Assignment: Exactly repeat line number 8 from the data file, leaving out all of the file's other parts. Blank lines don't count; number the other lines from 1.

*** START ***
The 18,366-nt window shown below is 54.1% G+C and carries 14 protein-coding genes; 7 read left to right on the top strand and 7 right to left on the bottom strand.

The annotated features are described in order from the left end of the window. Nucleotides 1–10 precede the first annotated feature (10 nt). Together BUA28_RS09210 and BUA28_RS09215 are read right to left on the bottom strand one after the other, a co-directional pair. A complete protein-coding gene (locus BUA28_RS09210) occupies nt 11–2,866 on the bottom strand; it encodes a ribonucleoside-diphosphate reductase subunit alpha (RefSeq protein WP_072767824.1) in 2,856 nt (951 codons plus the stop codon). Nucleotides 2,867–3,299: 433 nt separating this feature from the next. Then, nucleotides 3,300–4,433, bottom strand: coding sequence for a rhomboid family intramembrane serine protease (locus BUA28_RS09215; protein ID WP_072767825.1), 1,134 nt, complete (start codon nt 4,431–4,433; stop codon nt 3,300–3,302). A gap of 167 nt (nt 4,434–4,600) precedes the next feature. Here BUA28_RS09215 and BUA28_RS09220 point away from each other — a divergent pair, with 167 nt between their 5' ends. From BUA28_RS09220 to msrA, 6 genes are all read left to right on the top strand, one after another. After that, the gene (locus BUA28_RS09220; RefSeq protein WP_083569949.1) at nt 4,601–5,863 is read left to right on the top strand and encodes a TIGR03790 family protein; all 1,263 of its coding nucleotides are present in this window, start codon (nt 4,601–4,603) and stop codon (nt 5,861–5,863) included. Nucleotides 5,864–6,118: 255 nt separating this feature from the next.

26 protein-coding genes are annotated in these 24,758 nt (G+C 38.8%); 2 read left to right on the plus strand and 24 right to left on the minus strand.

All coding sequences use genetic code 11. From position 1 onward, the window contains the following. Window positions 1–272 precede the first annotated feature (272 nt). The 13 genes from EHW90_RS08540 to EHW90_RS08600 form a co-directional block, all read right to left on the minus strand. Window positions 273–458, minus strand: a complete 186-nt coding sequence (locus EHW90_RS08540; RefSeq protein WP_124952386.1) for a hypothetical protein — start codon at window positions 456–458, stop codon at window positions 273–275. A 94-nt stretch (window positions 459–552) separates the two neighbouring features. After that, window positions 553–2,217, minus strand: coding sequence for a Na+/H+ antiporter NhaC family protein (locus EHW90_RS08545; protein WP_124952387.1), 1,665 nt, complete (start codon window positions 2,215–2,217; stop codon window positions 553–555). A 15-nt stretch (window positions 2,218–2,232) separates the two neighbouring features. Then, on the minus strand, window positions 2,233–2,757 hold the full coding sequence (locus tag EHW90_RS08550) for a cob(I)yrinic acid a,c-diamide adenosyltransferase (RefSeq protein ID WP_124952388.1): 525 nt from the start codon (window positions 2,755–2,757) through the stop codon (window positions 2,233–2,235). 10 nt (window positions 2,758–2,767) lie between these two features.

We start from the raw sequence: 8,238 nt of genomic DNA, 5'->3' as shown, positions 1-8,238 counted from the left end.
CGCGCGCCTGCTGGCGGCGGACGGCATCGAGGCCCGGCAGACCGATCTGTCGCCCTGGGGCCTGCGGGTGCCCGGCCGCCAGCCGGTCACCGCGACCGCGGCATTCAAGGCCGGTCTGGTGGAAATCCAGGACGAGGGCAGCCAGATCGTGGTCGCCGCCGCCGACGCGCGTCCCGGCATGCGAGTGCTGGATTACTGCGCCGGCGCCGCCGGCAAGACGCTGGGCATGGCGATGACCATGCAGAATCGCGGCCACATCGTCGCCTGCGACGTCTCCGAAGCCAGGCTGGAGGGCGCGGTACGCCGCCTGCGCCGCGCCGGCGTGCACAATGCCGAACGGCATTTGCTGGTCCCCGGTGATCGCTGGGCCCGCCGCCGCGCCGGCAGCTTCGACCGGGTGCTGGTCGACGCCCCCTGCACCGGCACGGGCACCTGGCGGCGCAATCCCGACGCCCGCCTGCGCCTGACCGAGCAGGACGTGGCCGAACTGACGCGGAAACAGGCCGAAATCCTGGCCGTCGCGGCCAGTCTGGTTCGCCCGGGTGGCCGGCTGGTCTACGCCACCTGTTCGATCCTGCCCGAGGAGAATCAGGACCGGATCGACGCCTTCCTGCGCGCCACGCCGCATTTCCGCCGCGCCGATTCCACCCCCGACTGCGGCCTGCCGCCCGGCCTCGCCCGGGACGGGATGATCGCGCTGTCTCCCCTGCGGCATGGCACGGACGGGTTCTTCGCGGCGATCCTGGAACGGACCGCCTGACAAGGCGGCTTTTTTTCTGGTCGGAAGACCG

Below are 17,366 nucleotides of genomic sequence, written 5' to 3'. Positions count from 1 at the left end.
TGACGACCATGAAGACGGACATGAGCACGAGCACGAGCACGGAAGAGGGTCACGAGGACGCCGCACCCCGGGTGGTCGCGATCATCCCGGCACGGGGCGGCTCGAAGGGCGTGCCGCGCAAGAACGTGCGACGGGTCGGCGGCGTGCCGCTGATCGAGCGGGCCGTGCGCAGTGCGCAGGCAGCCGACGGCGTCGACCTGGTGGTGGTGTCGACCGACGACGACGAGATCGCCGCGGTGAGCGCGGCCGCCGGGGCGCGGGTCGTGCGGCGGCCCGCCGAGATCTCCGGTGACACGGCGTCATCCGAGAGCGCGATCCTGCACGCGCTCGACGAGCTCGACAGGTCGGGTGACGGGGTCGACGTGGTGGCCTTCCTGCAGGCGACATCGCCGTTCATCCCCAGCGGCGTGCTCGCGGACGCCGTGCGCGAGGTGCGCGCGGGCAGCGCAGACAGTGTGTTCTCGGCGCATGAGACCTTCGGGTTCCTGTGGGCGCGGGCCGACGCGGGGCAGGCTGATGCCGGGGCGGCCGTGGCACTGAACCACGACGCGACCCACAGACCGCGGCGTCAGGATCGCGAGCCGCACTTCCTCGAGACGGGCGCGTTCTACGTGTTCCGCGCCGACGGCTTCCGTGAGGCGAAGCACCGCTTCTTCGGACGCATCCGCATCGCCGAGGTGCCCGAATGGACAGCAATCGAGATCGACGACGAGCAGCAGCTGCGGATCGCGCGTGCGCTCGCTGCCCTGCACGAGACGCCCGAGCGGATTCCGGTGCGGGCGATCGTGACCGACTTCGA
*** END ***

TGACGACCATGAAGACGGACATGAGCACGAGCACGAGCACGGAAGAGGGTCACGAGGACGCCGCACCCCGGGTGGTCGCGATCATCCCGGCACGGGGCGGCTCGAAGGGCGTGCCGCGCAAGAACGTGCGACGGGTCGGCGGCGTGCCGCTGATCGAGCGGGCCGTGCGCAGTGCGCAGGCAGCCGACGGCGTCGACCTGGTGGTGGTGTCGACCGACGACGACGAGATCGCCGCGGTGAGCGCGGCCGCCGGGGCGCGGGTCGTGCGGCGGCCCGCCGAGATCTCCGGTGACACGGCGTCATCCGAGAGCGCGATCCTGCACGCGCTCGACGAGCTCGACAGGTCGGGTGACGGGGTCGACGTGGTGGCCTTCCTGCAGGCGACATCGCCGTTCATCCCCAGCGGCGTGCTCGCGGACGCCGTGCGCGAGGTGCGCGCGGGCAGCGCAGACAGTGTGTTCTCGGCGCATGAGACCTTCGGGTTCCTGTGGGCGCGGGCCGACGCGGGGCAGGCTGATGCCGGGGCGGCCGTGGCACTGAACCACGACGCGACCCACAGACCGCGGCGTCAGGATCGCGAGCCGCACTTCCTCGAGACGGGCGCGTTCTACGTGTTCCGCGCCGACGGCTTCCGTGAGGCGAAGCACCGCTTCTTCGGACGCATCCGCATCGCCGAGGTGCCCGAATGGACAGCAATCGAGATCGACGACGAGCAGCAGCTGCGGATCGCGCGTGCGCTCGCTGCCCTGCACGAGACGCCCGAGCGGATTCCGGTGCGGGCGATCGTGACCGACTTCGA